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“You might just as well say,” added the Dormouse, which seemed
to be talking in its sleep, “that ‘I breathe when I sleep’ is the same
thing as ‘I sleep when I breathe’!” “It is the same thing with you,”
said the Hatter, and here the conversation dropped, and the party
sat silent for a minute, while Alice thought over all she could
remember about ravens and writing-desks, which wasn’t much.
The Hatter was the first to break the silence. “What day of the
month is it?” he said, turning to Alice: he had taken his watch out
of his pocket, and was looking at it uneasily, shaking it every now
and then, and holding it to his ear.
Alice considered a little, and then said “The fourth.” “Two days
wrong!” sighed the Hatter. “I told you butter wouldn’t suit the
works!” he added, looking angrily at the March Hare.
“It was the best butter,” the March Hare meekly replied.
“Yes, but some crumbs must have got in as well,” the Hatter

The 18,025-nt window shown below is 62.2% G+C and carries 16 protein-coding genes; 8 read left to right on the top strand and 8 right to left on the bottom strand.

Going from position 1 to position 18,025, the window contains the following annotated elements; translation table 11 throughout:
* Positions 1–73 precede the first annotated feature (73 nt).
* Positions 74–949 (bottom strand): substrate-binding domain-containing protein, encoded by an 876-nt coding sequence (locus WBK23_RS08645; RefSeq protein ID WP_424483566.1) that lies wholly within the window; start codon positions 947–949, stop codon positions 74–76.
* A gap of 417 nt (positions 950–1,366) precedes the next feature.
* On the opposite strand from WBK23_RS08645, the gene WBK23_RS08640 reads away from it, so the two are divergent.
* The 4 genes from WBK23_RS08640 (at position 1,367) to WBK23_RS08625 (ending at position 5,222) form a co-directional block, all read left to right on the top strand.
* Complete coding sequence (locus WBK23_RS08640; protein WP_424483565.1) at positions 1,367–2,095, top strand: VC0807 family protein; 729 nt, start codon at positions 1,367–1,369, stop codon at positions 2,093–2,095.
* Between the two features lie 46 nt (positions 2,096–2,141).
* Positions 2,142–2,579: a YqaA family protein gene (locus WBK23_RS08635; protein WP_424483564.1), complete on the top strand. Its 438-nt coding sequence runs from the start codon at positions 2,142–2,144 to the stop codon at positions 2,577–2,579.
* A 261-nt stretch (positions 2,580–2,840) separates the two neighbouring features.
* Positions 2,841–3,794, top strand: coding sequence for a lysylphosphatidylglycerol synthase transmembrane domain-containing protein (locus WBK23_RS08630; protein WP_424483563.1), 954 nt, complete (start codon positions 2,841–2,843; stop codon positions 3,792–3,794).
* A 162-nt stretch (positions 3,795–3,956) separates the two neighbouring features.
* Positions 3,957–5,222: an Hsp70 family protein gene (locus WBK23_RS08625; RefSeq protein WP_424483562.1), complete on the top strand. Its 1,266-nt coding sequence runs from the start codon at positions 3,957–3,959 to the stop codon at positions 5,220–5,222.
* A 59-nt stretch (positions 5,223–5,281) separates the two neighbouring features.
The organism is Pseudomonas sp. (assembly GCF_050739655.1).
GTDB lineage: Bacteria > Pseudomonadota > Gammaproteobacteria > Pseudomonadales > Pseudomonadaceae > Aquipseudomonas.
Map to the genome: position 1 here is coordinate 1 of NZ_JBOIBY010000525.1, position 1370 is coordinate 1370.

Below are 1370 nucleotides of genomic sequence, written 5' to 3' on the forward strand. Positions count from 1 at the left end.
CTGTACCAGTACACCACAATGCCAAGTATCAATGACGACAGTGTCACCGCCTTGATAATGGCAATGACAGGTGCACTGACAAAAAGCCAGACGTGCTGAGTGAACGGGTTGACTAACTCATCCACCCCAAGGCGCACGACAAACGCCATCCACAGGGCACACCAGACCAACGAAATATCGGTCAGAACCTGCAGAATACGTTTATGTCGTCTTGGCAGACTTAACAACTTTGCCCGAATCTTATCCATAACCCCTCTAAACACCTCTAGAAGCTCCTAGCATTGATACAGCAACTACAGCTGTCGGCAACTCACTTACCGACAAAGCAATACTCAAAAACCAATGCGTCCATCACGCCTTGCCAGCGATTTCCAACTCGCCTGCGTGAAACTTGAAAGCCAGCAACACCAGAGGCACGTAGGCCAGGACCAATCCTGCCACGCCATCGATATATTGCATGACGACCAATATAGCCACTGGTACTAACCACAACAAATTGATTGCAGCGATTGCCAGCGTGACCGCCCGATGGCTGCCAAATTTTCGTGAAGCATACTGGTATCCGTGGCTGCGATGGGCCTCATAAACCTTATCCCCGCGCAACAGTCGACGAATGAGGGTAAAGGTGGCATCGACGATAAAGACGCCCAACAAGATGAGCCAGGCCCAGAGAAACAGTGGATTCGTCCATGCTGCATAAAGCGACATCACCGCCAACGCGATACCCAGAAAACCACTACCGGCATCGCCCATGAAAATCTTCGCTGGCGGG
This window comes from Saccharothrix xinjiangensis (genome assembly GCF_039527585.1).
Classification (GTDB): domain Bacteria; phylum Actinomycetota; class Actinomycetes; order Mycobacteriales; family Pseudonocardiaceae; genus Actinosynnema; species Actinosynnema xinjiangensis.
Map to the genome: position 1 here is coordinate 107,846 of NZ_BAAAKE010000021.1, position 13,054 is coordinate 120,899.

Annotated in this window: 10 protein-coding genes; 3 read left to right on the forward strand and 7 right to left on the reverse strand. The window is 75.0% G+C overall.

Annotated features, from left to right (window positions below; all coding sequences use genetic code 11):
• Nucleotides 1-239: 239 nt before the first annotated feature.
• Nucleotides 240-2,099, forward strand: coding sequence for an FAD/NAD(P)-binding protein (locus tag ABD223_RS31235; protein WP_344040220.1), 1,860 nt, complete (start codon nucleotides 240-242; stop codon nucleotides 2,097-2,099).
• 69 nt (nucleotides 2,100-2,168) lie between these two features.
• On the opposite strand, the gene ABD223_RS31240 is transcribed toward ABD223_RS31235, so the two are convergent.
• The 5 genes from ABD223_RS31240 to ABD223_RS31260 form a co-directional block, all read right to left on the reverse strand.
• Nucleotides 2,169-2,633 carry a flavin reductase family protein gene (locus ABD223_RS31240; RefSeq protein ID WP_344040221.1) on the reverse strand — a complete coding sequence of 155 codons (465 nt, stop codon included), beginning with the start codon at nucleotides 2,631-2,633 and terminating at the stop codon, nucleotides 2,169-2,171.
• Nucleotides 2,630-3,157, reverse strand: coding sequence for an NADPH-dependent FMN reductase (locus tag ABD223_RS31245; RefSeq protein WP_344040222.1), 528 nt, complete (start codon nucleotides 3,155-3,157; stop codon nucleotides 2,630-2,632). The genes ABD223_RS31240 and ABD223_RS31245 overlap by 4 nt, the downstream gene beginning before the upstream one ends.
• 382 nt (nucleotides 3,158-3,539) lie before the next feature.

grumbled: “you shouldn’t have put it in with the bread-knife.” The
March Hare took the watch and looked at it gloomily: then he
dipped it into his cup of tea, and looked at it again: but he could
think of nothing better to say than his first remark, “It was the best
butter, you know.” Alice had been looking over his shoulder with
some curiosity. “What a funny watch!” she remarked. “It tells the
day of the month, and doesn’t tell what o’clock it is!”
“Why should it?” muttered the Hatter. “Does your watch tell you
what year it is?” “Of course not,” Alice replied very readily: “but
that’s because it stays the same year for such a long time together.”
“Which is just the case with mine,” said the Hatter.
Alice felt dreadfully puzzled. The Hatter’s remark seemed to her to
have no sort of meaning in it, and yet it was certainly English. “I
don’t quite understand you,” she said, as politely as she could.
“The Dormouse is asleep again,” said the Hatter, and he poured a
little hot tea upon its nose.
The Dormouse shook its head impatiently, and said, without
opening its eyes, “Of course, of course: just what I was going to
remark myself.” “Have you guessed the riddle yet?” the Hatter
said, turning to Alice again.
“No, I give it up,” Alice replied. “What’s the answer?” “I haven’t
the slightest idea,” said the Hatter.
“Nor I,” said the March Hare.
Alice sighed wearily. “I think you might do something better with
the time,” she said, “than wasting it in asking riddles that have no
answers.” “If you knew Time as well as I do,” said the Hatter, “you
wouldn’t talk about wasting it. It’s him.”
“I don’t know what you mean,” said Alice.